by Nicole Murray, L.Ac.

You know that feeling when you’re getting sick with the flu? Remember feeling exhausted, achy, chilled and feverish, and being unable to concentrate? And how you just sleep and sleep but still feel severely tired when you wake up?

For people with Chronic Fatigue Syndrome (more accurately called Myalgic Encephalomyelitis or ME), this is a fair description of their daily life for months, years, or even decades. People with ME suffer debilitating, severe tiredness that is not relieved by rest, for a minimum of six months.

The 2012 ICC Physician’s Primer calls ME a “severe, complex neurological disease that affects all body systems. ME is more debilitating than most diseases.” Researchers are looking at a variety of causes. One theory is that viral infection is responsible-symptoms often occur after a flu-type infection. Another is that there is inflammation in the nervous system, due to a faulty immune system response.

Signs and symptoms include:
* Severe fatigue that comes on suddenly, especially after the flu
* Low grade fever and chills
* Sore throat and swollen lymph glands in the neck or armpits
* Muscle and joint aches, without any swelling
* Muscle Weakness
* Irritability
* Headaches
* Sleep that doesn’t feel refreshing
* Not being able to concentrate or remember
* Mood changes

Diagnosis is made by:
* Absence of other causes of chronic fatigue (such as drug dependence, infections, endocrine diseases, problems in a major organ, or psychiatric illnesses)
* At least four ME-specific symptoms
* Extreme, long-term fatigue

Several factors can increase risk of ME. Stress plays a role, as is the case with most chronic diseases. Age is relevant, as ME most commonly affects people in their 40s and 50s. Also, women are diagnosed with chronic fatigue syndrome much more often than men.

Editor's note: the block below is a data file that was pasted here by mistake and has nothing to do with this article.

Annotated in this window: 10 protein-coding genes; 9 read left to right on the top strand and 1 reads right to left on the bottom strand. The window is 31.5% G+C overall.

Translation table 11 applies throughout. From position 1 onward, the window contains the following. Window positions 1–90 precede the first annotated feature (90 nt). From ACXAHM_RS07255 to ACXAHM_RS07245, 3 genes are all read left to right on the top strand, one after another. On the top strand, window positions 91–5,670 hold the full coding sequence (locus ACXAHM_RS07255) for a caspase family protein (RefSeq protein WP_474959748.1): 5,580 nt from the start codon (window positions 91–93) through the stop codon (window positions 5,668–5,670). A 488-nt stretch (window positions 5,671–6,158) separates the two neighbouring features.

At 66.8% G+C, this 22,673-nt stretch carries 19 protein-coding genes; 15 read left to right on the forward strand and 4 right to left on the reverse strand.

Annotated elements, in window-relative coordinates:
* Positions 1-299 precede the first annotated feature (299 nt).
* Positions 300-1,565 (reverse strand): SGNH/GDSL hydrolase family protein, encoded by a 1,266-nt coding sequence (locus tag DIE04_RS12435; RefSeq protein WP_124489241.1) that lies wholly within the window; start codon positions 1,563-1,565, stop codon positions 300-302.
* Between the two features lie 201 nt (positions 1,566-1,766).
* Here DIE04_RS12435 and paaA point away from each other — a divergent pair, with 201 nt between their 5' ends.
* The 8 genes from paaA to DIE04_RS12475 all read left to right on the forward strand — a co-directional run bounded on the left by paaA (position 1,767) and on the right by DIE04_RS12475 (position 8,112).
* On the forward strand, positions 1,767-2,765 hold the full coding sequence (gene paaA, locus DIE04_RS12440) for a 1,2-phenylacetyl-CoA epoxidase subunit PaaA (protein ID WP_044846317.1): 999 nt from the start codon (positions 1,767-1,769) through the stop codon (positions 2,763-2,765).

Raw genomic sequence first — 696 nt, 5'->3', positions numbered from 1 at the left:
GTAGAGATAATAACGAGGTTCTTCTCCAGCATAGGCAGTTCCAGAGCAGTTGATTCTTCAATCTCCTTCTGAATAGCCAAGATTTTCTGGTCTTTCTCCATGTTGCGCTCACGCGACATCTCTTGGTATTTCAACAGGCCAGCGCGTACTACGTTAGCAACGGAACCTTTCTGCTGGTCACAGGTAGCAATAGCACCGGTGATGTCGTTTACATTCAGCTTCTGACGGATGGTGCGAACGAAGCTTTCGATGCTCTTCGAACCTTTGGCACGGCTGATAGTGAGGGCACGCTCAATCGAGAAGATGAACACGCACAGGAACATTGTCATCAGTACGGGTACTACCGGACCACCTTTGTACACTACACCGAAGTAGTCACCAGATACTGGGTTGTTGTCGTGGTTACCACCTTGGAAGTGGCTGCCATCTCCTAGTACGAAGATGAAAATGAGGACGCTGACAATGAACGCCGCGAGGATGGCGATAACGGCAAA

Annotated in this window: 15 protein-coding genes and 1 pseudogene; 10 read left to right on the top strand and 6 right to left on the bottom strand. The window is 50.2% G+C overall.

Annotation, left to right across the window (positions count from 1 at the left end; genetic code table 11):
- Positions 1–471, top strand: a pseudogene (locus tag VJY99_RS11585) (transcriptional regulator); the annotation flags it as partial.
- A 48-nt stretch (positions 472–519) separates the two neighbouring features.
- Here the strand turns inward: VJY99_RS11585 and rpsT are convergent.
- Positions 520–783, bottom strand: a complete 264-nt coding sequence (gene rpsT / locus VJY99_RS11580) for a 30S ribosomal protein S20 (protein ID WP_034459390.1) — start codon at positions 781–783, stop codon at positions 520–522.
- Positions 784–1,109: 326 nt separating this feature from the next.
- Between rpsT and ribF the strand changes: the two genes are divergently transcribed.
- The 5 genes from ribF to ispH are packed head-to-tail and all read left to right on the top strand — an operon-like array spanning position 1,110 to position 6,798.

There is no cure for ME. Treatment is directed toward relieving symptoms. Acupuncture can be very helpful. Other treatments include:
* Cognitive-behavioral therapy (CBT)
* Healthy diet
* Sleep management techniques
* Medicines to reduce pain, discomfort, and fever
* Medicines to treat anxiety (anti-anxiety drugs)
* Medicines to treat depression (antidepressant drugs)

Common medical advise includes avoiding doing too much on days when you feel tired and exercising (not too strenuously).

Acupuncture
Acupuncture often helps people significantly improve their quality of life by increasing energy, aiding sleep, and reducing pain. We usually recommend that people have treatments a few times a week until their symptoms are markedly improved, then weekly for at least 3-6 months.

References and Resources:

University of Maryland Medical Center

Scientific American: Baffling Chronic Fatigue Syndrome Set for Diagnostic Overhaul

Centers for Disease Control

Medline Plus

Mayo Clinic

The National Alliance for Myalgic Encephalomyelitis